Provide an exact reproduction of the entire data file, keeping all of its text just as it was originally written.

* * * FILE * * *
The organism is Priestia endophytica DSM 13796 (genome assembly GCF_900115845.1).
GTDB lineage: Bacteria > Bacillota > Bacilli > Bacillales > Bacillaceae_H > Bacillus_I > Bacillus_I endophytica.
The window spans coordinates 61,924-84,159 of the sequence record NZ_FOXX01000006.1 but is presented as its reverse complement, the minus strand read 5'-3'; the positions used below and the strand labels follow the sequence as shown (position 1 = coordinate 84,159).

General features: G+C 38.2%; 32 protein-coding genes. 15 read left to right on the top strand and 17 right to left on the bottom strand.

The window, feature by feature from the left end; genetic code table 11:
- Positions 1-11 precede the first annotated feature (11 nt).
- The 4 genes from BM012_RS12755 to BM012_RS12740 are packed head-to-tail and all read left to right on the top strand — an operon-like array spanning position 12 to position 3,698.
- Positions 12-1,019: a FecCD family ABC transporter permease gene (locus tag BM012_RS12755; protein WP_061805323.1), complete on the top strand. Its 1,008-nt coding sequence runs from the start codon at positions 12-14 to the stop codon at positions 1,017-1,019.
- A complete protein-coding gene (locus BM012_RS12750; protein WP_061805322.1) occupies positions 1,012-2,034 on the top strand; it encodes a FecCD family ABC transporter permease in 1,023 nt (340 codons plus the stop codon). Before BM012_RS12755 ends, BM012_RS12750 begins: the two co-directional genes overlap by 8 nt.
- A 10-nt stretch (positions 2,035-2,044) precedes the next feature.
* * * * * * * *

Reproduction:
The organism is Priestia endophytica DSM 13796 (genome assembly GCF_900115845.1).
GTDB lineage: Bacteria > Bacillota > Bacilli > Bacillales > Bacillaceae_H > Bacillus_I > Bacillus_I endophytica.
The window spans coordinates 61,924-84,159 of the sequence record NZ_FOXX01000006.1 but is presented as its reverse complement, the minus strand read 5'-3'; the positions used below and the strand labels follow the sequence as shown (position 1 = coordinate 84,159).

General features: G+C 38.2%; 32 protein-coding genes. 15 read left to right on the top strand and 17 right to left on the bottom strand.

The window, feature by feature from the left end; genetic code table 11:
- Positions 1-11 precede the first annotated feature (11 nt).
- The 4 genes from BM012_RS12755 to BM012_RS12740 are packed head-to-tail and all read left to right on the top strand — an operon-like array spanning position 12 to position 3,698.
- Positions 12-1,019: a FecCD family ABC transporter permease gene (locus tag BM012_RS12755; protein WP_061805323.1), complete on the top strand. Its 1,008-nt coding sequence runs from the start codon at positions 12-14 to the stop codon at positions 1,017-1,019.
- A complete protein-coding gene (locus BM012_RS12750; protein WP_061805322.1) occupies positions 1,012-2,034 on the top strand; it encodes a FecCD family ABC transporter permease in 1,023 nt (340 codons plus the stop codon). Before BM012_RS12755 ends, BM012_RS12750 begins: the two co-directional genes overlap by 8 nt.
- A 10-nt stretch (positions 2,035-2,044) precedes the next feature.